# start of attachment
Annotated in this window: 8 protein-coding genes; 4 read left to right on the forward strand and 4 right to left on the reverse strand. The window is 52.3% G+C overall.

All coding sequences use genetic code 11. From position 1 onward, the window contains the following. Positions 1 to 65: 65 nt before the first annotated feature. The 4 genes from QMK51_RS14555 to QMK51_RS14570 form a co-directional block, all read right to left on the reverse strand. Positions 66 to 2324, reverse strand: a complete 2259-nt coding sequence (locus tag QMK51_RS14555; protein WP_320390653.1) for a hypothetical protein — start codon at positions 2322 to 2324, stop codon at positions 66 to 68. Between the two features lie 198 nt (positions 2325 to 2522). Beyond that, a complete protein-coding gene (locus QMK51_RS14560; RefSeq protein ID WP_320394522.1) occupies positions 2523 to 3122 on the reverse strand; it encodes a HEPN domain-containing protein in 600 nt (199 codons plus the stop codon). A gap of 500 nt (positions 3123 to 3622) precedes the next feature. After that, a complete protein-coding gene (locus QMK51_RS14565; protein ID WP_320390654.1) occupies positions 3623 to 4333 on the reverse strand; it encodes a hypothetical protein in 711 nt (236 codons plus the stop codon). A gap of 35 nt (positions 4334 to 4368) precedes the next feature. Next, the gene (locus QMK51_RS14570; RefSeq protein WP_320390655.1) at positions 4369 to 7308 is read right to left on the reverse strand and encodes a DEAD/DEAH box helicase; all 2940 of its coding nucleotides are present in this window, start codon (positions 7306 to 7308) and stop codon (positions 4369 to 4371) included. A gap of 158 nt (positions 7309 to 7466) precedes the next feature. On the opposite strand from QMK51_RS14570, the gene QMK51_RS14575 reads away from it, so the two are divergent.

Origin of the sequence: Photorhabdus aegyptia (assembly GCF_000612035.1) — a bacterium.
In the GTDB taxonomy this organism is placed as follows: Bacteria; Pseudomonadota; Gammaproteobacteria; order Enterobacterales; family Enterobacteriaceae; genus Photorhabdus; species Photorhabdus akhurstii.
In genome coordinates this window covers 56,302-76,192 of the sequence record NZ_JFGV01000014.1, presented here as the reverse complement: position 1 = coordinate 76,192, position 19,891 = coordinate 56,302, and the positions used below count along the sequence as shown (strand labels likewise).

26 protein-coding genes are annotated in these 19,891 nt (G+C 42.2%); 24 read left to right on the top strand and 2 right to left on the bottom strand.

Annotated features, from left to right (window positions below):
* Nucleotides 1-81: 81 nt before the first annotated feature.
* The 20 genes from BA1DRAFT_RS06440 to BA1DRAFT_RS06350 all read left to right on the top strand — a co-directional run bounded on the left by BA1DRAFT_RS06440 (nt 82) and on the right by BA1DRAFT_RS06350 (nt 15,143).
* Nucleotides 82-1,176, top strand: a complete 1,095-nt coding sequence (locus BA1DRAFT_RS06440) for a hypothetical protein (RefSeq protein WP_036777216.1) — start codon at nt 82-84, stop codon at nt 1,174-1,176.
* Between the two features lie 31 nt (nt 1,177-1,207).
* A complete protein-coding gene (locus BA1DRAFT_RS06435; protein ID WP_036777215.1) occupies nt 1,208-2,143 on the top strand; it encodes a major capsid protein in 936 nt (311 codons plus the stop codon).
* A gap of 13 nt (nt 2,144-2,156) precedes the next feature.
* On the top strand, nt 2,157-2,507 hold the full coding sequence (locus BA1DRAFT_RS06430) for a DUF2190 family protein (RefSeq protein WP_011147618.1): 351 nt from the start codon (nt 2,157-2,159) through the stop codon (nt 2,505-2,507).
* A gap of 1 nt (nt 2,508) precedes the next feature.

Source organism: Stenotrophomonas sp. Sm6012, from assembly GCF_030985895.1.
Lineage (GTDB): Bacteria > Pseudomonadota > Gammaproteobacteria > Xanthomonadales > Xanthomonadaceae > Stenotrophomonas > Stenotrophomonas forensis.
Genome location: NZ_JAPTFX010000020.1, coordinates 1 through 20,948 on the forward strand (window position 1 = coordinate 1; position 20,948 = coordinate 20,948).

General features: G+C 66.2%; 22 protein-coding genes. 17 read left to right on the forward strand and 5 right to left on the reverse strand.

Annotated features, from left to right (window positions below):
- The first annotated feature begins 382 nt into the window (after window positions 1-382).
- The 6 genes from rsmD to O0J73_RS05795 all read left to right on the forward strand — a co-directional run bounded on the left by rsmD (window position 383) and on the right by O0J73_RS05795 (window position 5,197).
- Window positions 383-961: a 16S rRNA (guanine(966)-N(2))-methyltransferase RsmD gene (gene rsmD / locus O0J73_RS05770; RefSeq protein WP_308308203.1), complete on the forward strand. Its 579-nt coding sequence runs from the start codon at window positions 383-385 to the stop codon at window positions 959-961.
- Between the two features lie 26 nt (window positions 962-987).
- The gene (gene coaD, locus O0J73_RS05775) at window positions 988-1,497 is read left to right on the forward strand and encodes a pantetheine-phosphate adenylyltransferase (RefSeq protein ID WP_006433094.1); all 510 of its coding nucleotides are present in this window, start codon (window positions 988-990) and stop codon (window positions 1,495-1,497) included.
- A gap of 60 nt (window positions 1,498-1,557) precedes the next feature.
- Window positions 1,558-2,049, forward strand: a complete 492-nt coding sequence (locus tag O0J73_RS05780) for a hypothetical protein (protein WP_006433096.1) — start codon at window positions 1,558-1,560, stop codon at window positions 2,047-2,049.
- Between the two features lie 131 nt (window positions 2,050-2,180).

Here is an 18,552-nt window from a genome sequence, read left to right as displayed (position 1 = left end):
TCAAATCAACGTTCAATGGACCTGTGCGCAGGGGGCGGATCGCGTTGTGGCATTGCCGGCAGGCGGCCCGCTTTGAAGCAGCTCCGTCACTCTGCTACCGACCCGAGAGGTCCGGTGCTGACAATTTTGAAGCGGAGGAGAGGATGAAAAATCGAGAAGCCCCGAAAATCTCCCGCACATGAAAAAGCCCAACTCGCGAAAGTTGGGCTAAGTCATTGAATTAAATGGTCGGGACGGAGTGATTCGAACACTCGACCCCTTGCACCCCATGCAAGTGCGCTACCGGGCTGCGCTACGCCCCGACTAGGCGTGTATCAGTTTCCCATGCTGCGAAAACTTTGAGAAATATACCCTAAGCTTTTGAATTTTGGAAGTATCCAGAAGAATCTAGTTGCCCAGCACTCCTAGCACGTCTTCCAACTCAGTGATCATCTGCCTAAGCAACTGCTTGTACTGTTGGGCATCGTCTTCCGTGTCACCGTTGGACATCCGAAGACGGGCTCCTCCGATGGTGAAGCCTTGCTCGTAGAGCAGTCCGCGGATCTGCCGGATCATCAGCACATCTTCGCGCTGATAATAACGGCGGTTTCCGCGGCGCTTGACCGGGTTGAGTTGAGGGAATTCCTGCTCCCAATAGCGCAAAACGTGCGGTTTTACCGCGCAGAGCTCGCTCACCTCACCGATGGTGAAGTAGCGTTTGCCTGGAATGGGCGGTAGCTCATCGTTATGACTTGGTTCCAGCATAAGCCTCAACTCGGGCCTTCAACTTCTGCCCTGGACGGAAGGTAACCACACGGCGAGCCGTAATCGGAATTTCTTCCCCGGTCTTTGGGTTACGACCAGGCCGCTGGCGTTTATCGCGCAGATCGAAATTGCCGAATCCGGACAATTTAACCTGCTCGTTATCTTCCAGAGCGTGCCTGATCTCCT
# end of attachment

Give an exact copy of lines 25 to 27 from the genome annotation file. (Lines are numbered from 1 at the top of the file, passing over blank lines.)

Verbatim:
- The gene (gene coaD, locus O0J73_RS05775) at window positions 988-1,497 is read left to right on the forward strand and encodes a pantetheine-phosphate adenylyltransferase (RefSeq protein ID WP_006433094.1); all 510 of its coding nucleotides are present in this window, start codon (window positions 988-990) and stop codon (window positions 1,495-1,497) included.
- A gap of 60 nt (window positions 1,498-1,557) precedes the next feature.
- Window positions 1,558-2,049, forward strand: a complete 492-nt coding sequence (locus tag O0J73_RS05780) for a hypothetical protein (protein WP_006433096.1) — start codon at window positions 1,558-1,560, stop codon at window positions 2,047-2,049.